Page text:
The more you understand what your puppy is trying to tell you, the better you can work to create a happy household for both of you. And you might as well learn it now; he’ll probably keep this same basic body language throughout his life, just adding a few more messages to his repertoire as he matures.


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Please, Please, Please, Please, Do not leave your pets in your car!! We had our first case today. Dog was left in the car with windows rolled up, remember even 5min in the car can cause harm!!!

What Every Pet Owner Should Know About Preventing Fleas and Ticks


The thought of insects crawling on your skin and living off your blood probably, well, makes your skin crawl. Yet, too often as pet owners, we allow fleas and ticks to treat our pets like bed-and-breakfasts. And it is only after these pests make themselves at home that we might realize showing them the door can be difficult, expensive and painfully slow.

Fleas and ticks aren’t just irritating and distasteful; they can lead to medical problems. Flea allergies can cause severe itching and skin damage; fleas can also carry the causative agents of cat-scratch disease, while ticks carry the organisms that can lead to debilitating illnesses like Lyme disease and Rocky Mountain spotted fever. So it’s crucial to continuously and effectively prevent infestations of these parasites for the health and safety of our pets, our families and ourselves. 

Fleas: The Prolific, Perplexing Parasite

Consider the life cycle of the common flea: The average female can lay 40 to 50 eggs daily. The eggs develop into maggot-like larvae and progress to a cocoon stage called pupae. These pupae wait several weeks to months for the ideal temperature and humidity to mature into adult fleas. That single adult flea you find on your pet represents about 5 percent of the total flea problem in your home; eggs, larvae, and pupae comprise the rest. Your pet — and your home — can be infested before a single flea is found. And finding them can be tough, especially on cats, because of their constant grooming. That’s why a one-time treatment for fleas isn’t usually enough.

Pet owners often discover a flea problem because of a pet’s severe itching, which sometimes is due to flea allergy dermatitis — a sensitization to the flea’s saliva when it draws a blood meal. No pet is safe from fleas and their bites, but not all pets are hypersensitive to them. This means severe infestations can occur without your dog or cat showing any obvious discomfort. Therefore, it’s best to use preventive tactics to help keep fleas from infesting your pet and home in the first place.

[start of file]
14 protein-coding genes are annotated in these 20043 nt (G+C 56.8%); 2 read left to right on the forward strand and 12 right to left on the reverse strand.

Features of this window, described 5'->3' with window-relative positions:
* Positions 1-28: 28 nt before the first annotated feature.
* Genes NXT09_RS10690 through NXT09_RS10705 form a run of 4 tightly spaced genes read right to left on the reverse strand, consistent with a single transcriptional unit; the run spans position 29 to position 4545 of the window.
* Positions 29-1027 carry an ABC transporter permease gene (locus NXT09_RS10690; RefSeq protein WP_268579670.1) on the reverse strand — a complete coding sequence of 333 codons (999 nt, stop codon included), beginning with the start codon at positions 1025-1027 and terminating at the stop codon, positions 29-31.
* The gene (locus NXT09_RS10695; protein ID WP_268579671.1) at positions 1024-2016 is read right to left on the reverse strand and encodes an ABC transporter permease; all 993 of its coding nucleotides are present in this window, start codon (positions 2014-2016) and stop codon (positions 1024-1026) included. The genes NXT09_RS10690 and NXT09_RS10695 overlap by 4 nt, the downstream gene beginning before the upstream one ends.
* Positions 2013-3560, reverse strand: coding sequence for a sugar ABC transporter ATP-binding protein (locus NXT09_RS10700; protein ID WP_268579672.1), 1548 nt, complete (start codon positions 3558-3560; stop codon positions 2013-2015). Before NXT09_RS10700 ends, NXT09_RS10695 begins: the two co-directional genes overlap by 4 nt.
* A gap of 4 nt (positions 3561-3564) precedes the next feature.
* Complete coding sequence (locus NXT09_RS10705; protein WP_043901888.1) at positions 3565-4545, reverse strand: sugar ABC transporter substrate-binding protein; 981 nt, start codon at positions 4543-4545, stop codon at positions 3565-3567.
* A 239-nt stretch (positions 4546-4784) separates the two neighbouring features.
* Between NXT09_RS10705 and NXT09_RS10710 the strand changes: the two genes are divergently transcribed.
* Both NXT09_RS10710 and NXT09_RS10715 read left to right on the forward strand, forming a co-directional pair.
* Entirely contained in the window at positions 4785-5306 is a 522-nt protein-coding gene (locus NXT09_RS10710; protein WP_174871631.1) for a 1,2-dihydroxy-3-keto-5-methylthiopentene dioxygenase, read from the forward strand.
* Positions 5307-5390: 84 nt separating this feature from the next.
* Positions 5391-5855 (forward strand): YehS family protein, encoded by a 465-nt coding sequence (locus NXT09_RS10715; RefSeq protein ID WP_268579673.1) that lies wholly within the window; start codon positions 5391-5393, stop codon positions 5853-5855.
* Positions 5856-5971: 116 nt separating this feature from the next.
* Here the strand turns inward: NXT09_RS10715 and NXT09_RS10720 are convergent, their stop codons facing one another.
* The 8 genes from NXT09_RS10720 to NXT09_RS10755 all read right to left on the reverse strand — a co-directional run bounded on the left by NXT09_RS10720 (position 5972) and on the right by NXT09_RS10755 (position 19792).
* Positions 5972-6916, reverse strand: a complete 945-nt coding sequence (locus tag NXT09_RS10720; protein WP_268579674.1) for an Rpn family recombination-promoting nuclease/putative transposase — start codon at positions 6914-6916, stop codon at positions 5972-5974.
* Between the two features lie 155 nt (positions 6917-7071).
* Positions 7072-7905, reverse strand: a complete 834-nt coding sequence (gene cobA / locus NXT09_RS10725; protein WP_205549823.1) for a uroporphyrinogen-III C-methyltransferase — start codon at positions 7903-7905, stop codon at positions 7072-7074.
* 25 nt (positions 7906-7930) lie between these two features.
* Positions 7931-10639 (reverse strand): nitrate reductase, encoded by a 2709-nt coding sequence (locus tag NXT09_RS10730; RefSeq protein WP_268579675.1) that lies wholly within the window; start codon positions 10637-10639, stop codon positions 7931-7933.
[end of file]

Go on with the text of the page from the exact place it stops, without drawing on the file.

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Four Games That Tap Into Your Cat’s Animal Instincts

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1. Bird Games

These games involve waving feather wand toys or other cat toys that require your cat to leap in the air and try to capture the flying object in her front paws. Select a safe, spacious area of your home so that your cat does not fly into any furniture.

2. Pounce Games

To play pounce properly, provide your cat with a way to be able to leap on an object moving on the ground. Create a target by moving your fingers under a bedspread or a throw blanket on the sofa. “Many cats seem to appear whenever you try to put on fresh sheets on your bed — you want to make the bed, but they see this as a great opportunity to play,” says Miller.

3. Rabbit Games

These games bring out a cat’s natural instinct to pull a toy into her belly while on her back, kick with her back legs and shake and bite a toy prey. Catnip-filled toy mice and lightweight fur toys with feathers are popular choices. You toss the toy across the floor for your cat to grab and deliver a few punches with her back legs.

4. Hide-and-Seek Games

These exercises unleash the predatory nature in cats, many of whom delight in the ability to hide and wait for their prey. That explains why your cat may hide under a skirted table or under your bed, and then spring out and make a surprise attack on your feet. Ouch! Save your toes by flushing your cat from her hiding spot by tossing a paper wad or cat toy for her to attack.